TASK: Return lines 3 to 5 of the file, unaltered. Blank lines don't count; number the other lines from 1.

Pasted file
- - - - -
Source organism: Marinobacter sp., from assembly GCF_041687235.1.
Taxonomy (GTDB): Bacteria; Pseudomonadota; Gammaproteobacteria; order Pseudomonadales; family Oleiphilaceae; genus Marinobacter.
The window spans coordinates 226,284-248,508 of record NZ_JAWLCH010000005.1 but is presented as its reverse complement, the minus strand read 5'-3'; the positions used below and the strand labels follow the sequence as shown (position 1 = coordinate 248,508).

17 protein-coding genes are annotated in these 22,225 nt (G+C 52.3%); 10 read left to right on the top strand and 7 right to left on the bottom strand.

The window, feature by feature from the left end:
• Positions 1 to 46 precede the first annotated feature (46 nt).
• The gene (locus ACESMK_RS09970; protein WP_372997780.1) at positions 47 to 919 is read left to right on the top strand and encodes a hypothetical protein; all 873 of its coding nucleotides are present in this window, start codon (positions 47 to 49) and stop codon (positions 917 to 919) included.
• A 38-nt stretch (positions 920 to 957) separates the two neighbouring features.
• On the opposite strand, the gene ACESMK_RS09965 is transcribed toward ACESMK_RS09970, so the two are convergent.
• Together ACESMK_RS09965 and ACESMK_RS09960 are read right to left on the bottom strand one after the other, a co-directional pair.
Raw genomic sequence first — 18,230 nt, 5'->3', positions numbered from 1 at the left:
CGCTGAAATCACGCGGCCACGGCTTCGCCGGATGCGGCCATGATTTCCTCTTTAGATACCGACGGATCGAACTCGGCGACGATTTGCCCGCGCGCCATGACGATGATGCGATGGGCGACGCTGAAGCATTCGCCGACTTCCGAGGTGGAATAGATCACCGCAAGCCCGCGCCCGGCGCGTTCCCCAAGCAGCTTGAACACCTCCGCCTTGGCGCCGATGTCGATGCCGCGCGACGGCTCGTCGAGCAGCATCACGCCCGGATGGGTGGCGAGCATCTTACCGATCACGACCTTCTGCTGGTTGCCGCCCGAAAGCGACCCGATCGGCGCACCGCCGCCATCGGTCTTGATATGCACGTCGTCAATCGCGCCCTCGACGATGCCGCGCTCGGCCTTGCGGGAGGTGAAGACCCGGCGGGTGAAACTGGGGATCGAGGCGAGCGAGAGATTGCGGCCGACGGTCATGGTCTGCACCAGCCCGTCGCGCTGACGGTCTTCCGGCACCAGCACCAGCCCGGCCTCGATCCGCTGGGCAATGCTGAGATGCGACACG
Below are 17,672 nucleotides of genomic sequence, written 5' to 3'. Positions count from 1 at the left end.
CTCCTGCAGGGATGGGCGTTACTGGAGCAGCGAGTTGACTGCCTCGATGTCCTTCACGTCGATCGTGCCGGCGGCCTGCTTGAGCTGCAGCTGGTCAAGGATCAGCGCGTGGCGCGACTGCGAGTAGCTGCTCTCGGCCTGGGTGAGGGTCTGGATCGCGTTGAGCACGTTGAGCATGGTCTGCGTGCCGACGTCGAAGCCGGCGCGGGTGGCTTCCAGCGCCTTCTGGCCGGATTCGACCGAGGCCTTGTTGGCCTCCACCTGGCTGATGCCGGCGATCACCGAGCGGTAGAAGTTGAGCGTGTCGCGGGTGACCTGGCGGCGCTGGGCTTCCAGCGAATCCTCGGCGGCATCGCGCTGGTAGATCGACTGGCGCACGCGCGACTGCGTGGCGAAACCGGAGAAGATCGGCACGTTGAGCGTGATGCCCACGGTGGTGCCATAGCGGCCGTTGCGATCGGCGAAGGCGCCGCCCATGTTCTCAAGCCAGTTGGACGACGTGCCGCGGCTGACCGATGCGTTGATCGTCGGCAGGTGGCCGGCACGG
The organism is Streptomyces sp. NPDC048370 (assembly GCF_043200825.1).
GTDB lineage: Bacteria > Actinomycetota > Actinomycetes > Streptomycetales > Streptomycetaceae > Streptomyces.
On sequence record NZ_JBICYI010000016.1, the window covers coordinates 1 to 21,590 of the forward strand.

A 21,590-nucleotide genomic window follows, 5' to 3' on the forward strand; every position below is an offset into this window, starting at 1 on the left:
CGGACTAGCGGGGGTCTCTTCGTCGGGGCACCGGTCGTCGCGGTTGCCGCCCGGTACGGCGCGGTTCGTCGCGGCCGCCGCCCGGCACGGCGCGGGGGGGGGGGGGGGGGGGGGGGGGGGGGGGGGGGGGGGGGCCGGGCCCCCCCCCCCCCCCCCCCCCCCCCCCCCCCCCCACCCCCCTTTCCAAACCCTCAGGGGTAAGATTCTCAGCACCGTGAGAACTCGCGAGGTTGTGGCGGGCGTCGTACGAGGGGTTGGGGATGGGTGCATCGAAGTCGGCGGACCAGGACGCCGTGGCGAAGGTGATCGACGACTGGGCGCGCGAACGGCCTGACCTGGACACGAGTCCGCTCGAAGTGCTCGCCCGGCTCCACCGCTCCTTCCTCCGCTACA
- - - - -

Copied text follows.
The window spans coordinates 226,284-248,508 of record NZ_JAWLCH010000005.1 but is presented as its reverse complement, the minus strand read 5'-3'; the positions used below and the strand labels follow the sequence as shown (position 1 = coordinate 248,508).

17 protein-coding genes are annotated in these 22,225 nt (G+C 52.3%); 10 read left to right on the top strand and 7 right to left on the bottom strand.

The window, feature by feature from the left end: